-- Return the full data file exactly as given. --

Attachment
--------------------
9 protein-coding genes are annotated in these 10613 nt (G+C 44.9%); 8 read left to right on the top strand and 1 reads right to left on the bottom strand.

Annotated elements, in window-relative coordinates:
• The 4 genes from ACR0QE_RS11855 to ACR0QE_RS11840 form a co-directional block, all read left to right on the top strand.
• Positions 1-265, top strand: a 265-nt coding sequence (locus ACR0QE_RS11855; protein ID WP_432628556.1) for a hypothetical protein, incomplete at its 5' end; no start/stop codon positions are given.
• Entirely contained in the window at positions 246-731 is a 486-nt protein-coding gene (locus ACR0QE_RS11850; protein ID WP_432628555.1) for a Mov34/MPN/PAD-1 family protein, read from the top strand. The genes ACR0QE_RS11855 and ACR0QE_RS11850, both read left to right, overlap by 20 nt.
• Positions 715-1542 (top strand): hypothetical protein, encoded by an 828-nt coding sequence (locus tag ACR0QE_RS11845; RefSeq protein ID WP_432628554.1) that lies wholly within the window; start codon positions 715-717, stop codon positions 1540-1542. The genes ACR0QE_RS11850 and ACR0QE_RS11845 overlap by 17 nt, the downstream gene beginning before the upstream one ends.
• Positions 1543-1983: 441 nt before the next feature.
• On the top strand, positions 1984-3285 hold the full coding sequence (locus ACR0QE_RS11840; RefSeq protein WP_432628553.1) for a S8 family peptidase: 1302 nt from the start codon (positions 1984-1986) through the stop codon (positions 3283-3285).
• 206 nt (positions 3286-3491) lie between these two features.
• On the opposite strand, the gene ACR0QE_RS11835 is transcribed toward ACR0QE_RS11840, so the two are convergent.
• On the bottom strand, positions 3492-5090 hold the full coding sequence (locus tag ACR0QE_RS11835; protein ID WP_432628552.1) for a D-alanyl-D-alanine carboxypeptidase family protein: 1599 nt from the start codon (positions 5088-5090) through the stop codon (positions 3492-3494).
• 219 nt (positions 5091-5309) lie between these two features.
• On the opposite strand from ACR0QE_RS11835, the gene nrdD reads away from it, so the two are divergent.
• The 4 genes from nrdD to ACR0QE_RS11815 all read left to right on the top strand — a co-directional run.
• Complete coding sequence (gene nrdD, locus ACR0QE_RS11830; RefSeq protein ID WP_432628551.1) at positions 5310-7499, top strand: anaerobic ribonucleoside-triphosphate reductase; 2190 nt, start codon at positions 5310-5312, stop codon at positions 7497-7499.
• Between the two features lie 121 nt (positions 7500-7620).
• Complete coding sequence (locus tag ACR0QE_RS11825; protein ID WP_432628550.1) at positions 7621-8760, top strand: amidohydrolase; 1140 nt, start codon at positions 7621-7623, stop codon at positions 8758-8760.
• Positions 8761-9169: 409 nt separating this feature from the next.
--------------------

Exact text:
9 protein-coding genes are annotated in these 10613 nt (G+C 44.9%); 8 read left to right on the top strand and 1 reads right to left on the bottom strand.

Annotated elements, in window-relative coordinates:
• The 4 genes from ACR0QE_RS11855 to ACR0QE_RS11840 form a co-directional block, all read left to right on the top strand.
• Positions 1-265, top strand: a 265-nt coding sequence (locus ACR0QE_RS11855; protein ID WP_432628556.1) for a hypothetical protein, incomplete at its 5' end; no start/stop codon positions are given.
• Entirely contained in the window at positions 246-731 is a 486-nt protein-coding gene (locus ACR0QE_RS11850; protein ID WP_432628555.1) for a Mov34/MPN/PAD-1 family protein, read from the top strand. The genes ACR0QE_RS11855 and ACR0QE_RS11850, both read left to right, overlap by 20 nt.
• Positions 715-1542 (top strand): hypothetical protein, encoded by an 828-nt coding sequence (locus tag ACR0QE_RS11845; RefSeq protein ID WP_432628554.1) that lies wholly within the window; start codon positions 715-717, stop codon positions 1540-1542. The genes ACR0QE_RS11850 and ACR0QE_RS11845 overlap by 17 nt, the downstream gene beginning before the upstream one ends.
• Positions 1543-1983: 441 nt before the next feature.
• On the top strand, positions 1984-3285 hold the full coding sequence (locus ACR0QE_RS11840; RefSeq protein WP_432628553.1) for a S8 family peptidase: 1302 nt from the start codon (positions 1984-1986) through the stop codon (positions 3283-3285).
• 206 nt (positions 3286-3491) lie between these two features.
• On the opposite strand, the gene ACR0QE_RS11835 is transcribed toward ACR0QE_RS11840, so the two are convergent.
• On the bottom strand, positions 3492-5090 hold the full coding sequence (locus tag ACR0QE_RS11835; protein ID WP_432628552.1) for a D-alanyl-D-alanine carboxypeptidase family protein: 1599 nt from the start codon (positions 5088-5090) through the stop codon (positions 3492-3494).
• 219 nt (positions 5091-5309) lie between these two features.
• On the opposite strand from ACR0QE_RS11835, the gene nrdD reads away from it, so the two are divergent.
• The 4 genes from nrdD to ACR0QE_RS11815 all read left to right on the top strand — a co-directional run.
• Complete coding sequence (gene nrdD, locus ACR0QE_RS11830; RefSeq protein ID WP_432628551.1) at positions 5310-7499, top strand: anaerobic ribonucleoside-triphosphate reductase; 2190 nt, start codon at positions 5310-5312, stop codon at positions 7497-7499.
• Between the two features lie 121 nt (positions 7500-7620).
• Complete coding sequence (locus tag ACR0QE_RS11825; protein ID WP_432628550.1) at positions 7621-8760, top strand: amidohydrolase; 1140 nt, start codon at positions 7621-7623, stop codon at positions 8758-8760.
• Positions 8761-9169: 409 nt separating this feature from the next.